Justice Department Clears Darren Wilson Of Any Charges In Michael Brown's Death
In the latest blow to civil rights leaders, the Department of Justice has cleared former officer Darren Wilson in the shooting death of 18-year-old Michael Brown. The DOJ released a report on Wednesday stating that it won't bring federal civil rights charges against Wilson, a white police officer who fatally shot Brown, who was African-American, on Aug. 9 in Ferguson, Missouri. Wilson was previously cleared of any criminal charges by a St. Louis County grand jury in November.
According to The Washington Post, the Justice Department concluded that Wilson’s actions "do not constitute a prosecutable violation." Wilson testified before the grand jury last fall that he acted in self-defense, saying he feared for his life once he encountered Brown. The Justice Department seemed to agree, stating that there wasn't enough evidence that could "disprove Wilson’s stated subjective belief that he feared for his safety."
It's possible that Wilson thought Brown had a weapon, the reported noted, because Wilson "saw Brown reach his right hand under his T-shirt into what appeared to be his waistband." However, Brown was unarmed at the time.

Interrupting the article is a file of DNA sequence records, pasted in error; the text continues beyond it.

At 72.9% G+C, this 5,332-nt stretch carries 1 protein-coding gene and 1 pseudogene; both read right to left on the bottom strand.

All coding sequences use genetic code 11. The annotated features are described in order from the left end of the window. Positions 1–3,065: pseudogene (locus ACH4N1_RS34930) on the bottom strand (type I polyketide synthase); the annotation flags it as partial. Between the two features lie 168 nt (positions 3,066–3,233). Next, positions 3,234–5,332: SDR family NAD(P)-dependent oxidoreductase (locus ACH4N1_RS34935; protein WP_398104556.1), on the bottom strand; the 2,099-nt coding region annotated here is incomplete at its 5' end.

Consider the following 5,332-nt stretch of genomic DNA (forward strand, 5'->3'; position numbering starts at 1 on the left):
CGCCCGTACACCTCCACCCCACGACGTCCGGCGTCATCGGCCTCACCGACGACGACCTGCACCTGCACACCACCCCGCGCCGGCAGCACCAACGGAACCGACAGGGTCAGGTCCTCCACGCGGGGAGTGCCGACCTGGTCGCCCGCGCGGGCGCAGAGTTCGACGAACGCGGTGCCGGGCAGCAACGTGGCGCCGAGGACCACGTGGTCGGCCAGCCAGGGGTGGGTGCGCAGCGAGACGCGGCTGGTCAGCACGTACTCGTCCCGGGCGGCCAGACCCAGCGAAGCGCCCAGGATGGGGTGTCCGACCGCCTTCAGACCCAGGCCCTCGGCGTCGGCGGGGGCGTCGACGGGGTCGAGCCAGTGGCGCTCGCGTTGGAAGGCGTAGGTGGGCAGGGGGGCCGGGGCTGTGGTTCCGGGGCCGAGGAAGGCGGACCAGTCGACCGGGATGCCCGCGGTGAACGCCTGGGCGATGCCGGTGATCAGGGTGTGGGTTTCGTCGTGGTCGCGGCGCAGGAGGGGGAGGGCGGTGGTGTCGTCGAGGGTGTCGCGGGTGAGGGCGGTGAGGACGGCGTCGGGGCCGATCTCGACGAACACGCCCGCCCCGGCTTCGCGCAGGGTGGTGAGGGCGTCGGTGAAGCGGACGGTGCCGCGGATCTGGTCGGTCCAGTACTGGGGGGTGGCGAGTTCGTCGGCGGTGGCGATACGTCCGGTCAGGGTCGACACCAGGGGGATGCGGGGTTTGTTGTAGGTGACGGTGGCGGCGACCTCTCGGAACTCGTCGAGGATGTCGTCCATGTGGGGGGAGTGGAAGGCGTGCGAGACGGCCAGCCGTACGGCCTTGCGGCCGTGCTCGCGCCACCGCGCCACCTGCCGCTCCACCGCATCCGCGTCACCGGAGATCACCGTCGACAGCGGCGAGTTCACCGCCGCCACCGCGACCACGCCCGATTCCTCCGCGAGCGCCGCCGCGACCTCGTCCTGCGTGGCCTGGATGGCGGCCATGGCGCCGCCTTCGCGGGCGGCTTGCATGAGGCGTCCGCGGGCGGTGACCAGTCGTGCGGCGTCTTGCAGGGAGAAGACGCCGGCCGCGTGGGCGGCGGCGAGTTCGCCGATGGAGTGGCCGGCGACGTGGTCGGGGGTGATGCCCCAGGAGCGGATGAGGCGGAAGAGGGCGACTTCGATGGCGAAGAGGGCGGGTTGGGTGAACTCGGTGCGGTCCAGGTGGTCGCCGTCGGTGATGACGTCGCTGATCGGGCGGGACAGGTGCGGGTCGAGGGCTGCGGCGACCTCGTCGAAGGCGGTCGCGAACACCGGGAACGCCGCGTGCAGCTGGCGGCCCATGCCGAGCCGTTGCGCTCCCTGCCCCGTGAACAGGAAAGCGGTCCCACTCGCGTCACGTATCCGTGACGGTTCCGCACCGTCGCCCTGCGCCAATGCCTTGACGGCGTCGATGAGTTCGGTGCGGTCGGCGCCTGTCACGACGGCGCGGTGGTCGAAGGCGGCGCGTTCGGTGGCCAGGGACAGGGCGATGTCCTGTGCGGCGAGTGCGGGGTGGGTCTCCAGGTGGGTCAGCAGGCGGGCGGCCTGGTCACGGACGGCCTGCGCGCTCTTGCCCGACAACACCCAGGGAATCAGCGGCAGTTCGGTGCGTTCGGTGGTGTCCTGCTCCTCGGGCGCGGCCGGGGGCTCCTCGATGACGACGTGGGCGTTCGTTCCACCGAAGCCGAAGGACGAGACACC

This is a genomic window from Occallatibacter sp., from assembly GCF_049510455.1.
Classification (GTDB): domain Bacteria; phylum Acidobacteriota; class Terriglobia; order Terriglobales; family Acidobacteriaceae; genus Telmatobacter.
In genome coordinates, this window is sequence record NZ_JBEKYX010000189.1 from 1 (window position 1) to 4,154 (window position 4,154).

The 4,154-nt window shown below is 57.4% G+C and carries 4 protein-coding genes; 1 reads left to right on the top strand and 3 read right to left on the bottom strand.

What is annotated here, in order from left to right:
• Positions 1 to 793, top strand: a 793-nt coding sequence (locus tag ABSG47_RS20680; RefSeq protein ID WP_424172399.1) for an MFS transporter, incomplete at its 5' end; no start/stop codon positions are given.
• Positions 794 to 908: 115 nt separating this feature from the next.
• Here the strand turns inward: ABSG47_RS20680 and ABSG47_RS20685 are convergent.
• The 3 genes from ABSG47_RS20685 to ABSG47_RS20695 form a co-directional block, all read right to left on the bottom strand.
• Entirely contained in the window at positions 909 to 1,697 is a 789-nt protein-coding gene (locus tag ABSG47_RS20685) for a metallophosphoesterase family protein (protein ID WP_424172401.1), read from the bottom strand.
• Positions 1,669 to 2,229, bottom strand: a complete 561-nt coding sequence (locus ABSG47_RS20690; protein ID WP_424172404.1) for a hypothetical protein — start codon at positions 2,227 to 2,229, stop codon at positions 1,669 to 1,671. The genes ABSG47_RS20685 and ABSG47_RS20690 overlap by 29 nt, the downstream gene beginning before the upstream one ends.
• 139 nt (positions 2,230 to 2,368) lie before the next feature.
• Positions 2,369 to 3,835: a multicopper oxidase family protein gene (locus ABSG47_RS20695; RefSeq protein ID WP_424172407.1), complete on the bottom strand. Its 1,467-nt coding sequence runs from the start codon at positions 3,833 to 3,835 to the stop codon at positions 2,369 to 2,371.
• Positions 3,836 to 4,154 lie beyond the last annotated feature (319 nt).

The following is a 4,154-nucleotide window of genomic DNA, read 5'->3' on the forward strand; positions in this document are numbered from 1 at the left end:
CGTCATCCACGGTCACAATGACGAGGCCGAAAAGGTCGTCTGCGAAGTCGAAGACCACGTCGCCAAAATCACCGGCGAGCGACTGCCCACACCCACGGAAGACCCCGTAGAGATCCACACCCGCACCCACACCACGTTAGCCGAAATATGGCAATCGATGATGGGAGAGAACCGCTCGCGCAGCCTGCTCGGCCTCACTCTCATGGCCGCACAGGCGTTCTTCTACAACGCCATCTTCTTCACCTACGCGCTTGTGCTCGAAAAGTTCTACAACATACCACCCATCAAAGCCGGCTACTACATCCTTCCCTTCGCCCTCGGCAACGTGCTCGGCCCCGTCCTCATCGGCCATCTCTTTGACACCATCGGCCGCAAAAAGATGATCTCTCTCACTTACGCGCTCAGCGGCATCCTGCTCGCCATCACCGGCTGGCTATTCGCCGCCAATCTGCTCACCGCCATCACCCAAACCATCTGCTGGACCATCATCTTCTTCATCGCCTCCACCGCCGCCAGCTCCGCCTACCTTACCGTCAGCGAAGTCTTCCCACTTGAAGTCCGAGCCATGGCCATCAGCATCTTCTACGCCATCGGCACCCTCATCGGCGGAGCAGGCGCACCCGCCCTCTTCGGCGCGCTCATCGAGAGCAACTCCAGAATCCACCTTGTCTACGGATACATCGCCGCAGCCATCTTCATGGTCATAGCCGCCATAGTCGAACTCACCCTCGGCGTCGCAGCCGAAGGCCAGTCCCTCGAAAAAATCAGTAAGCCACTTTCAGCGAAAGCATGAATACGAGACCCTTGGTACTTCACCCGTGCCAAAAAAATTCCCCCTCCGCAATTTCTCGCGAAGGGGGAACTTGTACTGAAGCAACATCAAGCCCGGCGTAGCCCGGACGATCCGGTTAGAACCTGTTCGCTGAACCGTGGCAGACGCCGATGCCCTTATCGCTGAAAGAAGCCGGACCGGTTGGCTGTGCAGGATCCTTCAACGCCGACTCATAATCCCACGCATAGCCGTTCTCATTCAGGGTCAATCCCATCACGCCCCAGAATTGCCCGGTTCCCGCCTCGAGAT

The report also noted that Brown may not have had his hands raised in a surrender position when he was shot, despite several witnesses saying the teenager had his hands up. The Justice Department found the hands up description "inaccurate because they are inconsistent with the physical and forensic evidence."
Attorney General Eric Holder opened the civil rights investigation into the controversial shooting within days of Brown's death, and even made an unprecedented trip to the small, impoverished suburb just north of St. Louis. The department conducted interviews with dozens of witnesses to Brown's interaction with Wilson and provided their own autopsy on the 18-year-old's body.
The refusal to press charges against Wilson comes a day after the Justice Department released information about a disturbing report concerning a second, independent investigation into the workings of the Ferguson Police Department. The report, which the DOJ will also publish on Wednesday, concluded that the police officers routinely harassed the city's African-American residents, who make up 67 percent of the Ferguson population.
In the broader Ferguson investigation, the Justice Department found that African-Americans were subjected to 90 percent of citations and 93 percent of arrests. The city's police force is also overwhelmingly white, giving way to possible systemic discrimination.
With the Justice Department's findings on Wilson, the case of Michael Brown's death is finally closed — though that doesn't necessarily mean closure. Brown's death, along with the deaths of Eric Garner in New York and Tamir Rice in Ohio, has sparked a national movement to end police brutality and discrimination against people of color. And the movement, it seems, has truly just begun.
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